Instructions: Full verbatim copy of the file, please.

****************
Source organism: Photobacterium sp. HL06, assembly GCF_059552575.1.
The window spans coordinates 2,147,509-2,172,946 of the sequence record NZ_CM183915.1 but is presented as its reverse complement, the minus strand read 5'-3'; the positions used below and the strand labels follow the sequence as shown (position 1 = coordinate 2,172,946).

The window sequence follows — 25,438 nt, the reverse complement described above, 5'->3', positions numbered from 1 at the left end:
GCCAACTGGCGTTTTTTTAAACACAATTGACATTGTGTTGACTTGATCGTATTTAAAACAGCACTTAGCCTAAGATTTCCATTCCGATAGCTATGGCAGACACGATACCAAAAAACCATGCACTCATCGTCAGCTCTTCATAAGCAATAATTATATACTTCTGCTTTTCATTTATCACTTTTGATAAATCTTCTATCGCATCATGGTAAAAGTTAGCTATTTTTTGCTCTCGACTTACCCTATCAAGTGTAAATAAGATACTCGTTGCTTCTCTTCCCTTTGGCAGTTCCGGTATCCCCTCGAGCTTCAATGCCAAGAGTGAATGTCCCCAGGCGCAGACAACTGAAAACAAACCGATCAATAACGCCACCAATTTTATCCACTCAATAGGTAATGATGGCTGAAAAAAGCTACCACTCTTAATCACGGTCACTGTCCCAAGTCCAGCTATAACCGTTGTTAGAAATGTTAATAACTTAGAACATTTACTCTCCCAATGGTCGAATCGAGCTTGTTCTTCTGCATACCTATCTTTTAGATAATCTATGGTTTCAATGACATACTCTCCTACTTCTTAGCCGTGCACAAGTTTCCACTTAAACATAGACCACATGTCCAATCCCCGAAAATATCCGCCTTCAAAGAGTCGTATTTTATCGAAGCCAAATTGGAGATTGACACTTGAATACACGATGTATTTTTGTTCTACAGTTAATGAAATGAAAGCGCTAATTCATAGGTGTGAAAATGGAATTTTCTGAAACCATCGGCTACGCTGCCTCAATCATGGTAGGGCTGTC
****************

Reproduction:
Source organism: Photobacterium sp. HL06, assembly GCF_059552575.1.
The window spans coordinates 2,147,509-2,172,946 of the sequence record NZ_CM183915.1 but is presented as its reverse complement, the minus strand read 5'-3'; the positions used below and the strand labels follow the sequence as shown (position 1 = coordinate 2,172,946).

The window sequence follows — 25,438 nt, the reverse complement described above, 5'->3', positions numbered from 1 at the left end:
GCCAACTGGCGTTTTTTTAAACACAATTGACATTGTGTTGACTTGATCGTATTTAAAACAGCACTTAGCCTAAGATTTCCATTCCGATAGCTATGGCAGACACGATACCAAAAAACCATGCACTCATCGTCAGCTCTTCATAAGCAATAATTATATACTTCTGCTTTTCATTTATCACTTTTGATAAATCTTCTATCGCATCATGGTAAAAGTTAGCTATTTTTTGCTCTCGACTTACCCTATCAAGTGTAAATAAGATACTCGTTGCTTCTCTTCCCTTTGGCAGTTCCGGTATCCCCTCGAGCTTCAATGCCAAGAGTGAATGTCCCCAGGCGCAGACAACTGAAAACAAACCGATCAATAACGCCACCAATTTTATCCACTCAATAGGTAATGATGGCTGAAAAAAGCTACCACTCTTAATCACGGTCACTGTCCCAAGTCCAGCTATAACCGTTGTTAGAAATGTTAATAACTTAGAACATTTACTCTCCCAATGGTCGAATCGAGCTTGTTCTTCTGCATACCTATCTTTTAGATAATCTATGGTTTCAATGACATACTCTCCTACTTCTTAGCCGTGCACAAGTTTCCACTTAAACATAGACCACATGTCCAATCCCCGAAAATATCCGCCTTCAAAGAGTCGTATTTTATCGAAGCCAAATTGGAGATTGACACTTGAATACACGATGTATTTTTGTTCTACAGTTAATGAAATGAAAGCGCTAATTCATAGGTGTGAAAATGGAATTTTCTGAAACCATCGGCTACGCTGCCTCAATCATGGTAGGGCTGTC